RECIPES: Pumpkin Fritters, How to Make Pumpkin Purée, Pumpkin and Wild Rice Bread Pudding, Apricot Pumpkin Bread, Thai Stir-Fried Pumpkin with Tofu and Basil, Turkey Pumpkin Chili with Chipotle, Toasted Pumpkin Seeds, Savory Pumpkin Garlic Flan, Pumpkin Ravioli with Walnut Cream Sauce, Creamy Pumpkin Flan with Caramel, Indian Vegetable Stew, Thai Curried Pumpkin and Walnut Soup, Pumpkin Quinoia Muffins, Pumpkin Soup, Pumpkin Tortelloni with Browned Butter and Sage Sauce
To most people in the US, pumpkins are the familiar, striated orange-skinned winter squash with orange flesh, which are carved for Halloween or turned into pie. However, “pumpkin” is a word used to describe many varieties of squash around the world that come in many shapes, colors, and sizes. Although the pumpkins we associate with autumn are usually orange or deep yellow, some fruits are dark green, pale green, orange-yellow, white, red and gray and come in many different shapes. Pumpkins are native to North America, with evidence of pumpkin-related seeds dating back to 7000 BC in Mexico.
When it comes to flavor, don’t look to pumpkin on its own for anything dramatic – think instead of deep mellow flavors with nuance. Depending on how they are cooked, pumpkin will be tinged with sweetness or a touch of bitterness. When building a dish, look for flavors to complement or act as counterpoint. For example, if I make a puree of Kabocha pumpkin, which has a nutty taste, I like to add chestnuts as a complement. For pumpkin soup, I might use sherry or balsamic vinegar as a counterpoint – both have acid and an astringent brightness that acts as a foil to the rich feel and blander flavor of the squash. Nuts and roasted pumpkin seeds make a great garnish to most pumpkin dishes. If you can find pumpkin seed oil, it has an amazing flavor, especially drizzled on pumpkin soup or puree.
How a pumpkin is cooked affects the flavor a great deal. Roasting or baking tends to bring out the sweetness, while wet cooking, like steaming or stewing, tends to bring out the “squash-ness,” and the slightly bitter flavors and vegetable quality all squash have.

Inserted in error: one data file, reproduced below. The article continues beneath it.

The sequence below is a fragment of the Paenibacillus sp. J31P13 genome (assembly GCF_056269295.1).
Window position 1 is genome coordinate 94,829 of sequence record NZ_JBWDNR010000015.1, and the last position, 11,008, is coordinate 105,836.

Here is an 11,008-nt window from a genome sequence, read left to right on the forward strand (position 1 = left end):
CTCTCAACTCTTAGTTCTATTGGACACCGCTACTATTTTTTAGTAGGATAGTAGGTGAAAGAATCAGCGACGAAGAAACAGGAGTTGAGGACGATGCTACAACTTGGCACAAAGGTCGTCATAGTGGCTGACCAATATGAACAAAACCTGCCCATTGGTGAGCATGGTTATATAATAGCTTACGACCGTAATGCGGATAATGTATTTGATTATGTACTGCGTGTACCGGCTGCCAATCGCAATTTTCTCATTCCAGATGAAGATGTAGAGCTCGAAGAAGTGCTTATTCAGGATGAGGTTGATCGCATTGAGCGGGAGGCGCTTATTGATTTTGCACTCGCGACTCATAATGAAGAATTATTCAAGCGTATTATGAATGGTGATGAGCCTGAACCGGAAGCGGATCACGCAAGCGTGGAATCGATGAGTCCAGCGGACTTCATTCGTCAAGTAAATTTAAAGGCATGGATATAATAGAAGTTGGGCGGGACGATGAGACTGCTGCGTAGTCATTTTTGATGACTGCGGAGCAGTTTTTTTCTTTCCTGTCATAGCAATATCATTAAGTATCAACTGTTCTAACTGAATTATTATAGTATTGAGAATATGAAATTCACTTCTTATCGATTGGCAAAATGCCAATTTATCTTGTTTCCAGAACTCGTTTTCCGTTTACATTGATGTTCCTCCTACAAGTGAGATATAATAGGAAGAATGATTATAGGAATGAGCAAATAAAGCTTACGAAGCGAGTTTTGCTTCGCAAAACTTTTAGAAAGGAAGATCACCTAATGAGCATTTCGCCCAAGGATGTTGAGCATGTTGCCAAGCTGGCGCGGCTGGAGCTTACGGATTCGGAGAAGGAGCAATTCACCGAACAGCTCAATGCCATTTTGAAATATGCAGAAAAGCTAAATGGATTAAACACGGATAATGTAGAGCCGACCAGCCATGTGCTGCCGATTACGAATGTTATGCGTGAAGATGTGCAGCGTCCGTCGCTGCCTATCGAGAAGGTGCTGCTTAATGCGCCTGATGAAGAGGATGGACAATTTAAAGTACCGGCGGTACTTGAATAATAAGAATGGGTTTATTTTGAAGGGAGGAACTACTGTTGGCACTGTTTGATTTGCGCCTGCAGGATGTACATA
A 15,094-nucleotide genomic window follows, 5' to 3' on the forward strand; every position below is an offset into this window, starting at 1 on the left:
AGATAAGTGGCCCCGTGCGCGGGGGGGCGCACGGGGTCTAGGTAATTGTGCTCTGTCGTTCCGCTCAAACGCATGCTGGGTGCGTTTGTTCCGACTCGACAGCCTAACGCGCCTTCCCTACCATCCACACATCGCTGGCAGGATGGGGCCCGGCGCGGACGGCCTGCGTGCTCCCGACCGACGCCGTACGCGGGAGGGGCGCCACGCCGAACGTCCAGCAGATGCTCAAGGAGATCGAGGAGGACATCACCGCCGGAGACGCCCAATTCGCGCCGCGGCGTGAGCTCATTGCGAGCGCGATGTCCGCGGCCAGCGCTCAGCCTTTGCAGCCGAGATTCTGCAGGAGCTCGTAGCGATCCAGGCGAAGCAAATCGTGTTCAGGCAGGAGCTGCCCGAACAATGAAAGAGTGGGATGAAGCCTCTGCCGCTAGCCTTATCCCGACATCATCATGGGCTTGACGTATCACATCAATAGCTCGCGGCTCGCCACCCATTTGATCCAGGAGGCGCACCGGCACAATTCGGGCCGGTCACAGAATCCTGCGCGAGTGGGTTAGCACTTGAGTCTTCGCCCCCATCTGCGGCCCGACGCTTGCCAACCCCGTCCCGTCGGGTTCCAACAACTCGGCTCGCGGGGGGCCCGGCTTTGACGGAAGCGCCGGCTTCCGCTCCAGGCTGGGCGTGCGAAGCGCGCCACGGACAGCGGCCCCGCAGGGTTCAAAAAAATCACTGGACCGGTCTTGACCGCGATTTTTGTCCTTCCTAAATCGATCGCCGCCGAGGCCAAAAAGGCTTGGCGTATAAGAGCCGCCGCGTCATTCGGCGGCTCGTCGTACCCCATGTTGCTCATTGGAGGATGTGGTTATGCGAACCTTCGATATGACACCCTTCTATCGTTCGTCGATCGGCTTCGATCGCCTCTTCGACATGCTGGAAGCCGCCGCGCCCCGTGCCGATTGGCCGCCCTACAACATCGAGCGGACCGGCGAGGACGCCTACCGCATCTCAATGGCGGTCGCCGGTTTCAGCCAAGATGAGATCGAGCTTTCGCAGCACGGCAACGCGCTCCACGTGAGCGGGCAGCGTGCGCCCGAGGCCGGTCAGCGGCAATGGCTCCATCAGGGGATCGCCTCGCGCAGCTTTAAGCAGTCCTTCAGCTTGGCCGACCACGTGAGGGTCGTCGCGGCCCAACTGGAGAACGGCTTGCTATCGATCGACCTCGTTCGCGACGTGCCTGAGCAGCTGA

Some pumpkins, like Kabochas, tend to be fairly dry, and wet cooking methods work well with these. Wetter pumpkins and squash benefit from dry cooking first to develop fuller flavor. Even when making soup, roast the pumpkin first before adding it to liquid. Winter squash will also stand up to sautéing, with great results. Cut it in small pieces and sauté it fast – it will caramelize and retain its shape, and is great added to risotto or mixed with cooked whole grains and greens. Adding pumpkin at the beginning of a dish, pumpkin will melt and add sweetness and some body.
Pumpkin can also be cooked in the microwave – just don’t try to cook it whole or it will explode! Microwave halves of pumpkin and then finish in a hot oven for flavor when in a hurry.
When splitting and peeling pumpkins, be careful! If you are nervous, try using a carpenters knife to first score the skin deeply, and then use a knife or cleaver to split it. Use a rubber mallet to tap the blade where it connects to the handle if a little “oomph” is needed.
Don’t forget to save the seeds! Rinsed and dries, then lightly oiled and salted, they are a great snack or garnish, and keep well.
At the market, you won’t see a lot of Jack O’ Lanterns, which are more decorative and not particularly good to eat. However, there are many varieties of pumpkins at the market. You can also get slices of larger pumpkins from some vendors like KT Farms, who have Hmong (looks like a Jarrahdale) squash, and be sure to stop by Thomas Farms to check out the beautiful selection of pumpkins and winter squash they have. Other vendors such as Webb’s, Coke’s, and Pinnacle have a wide selection of pumpkins as well, so look around and have some fun.
By the way, just to show you that pumpkin and squash are interchangeable, it turns out that most canned pumpkin is actually made from butternut, Hubbard, or other squashes that are sweeter and smoother! Check it out!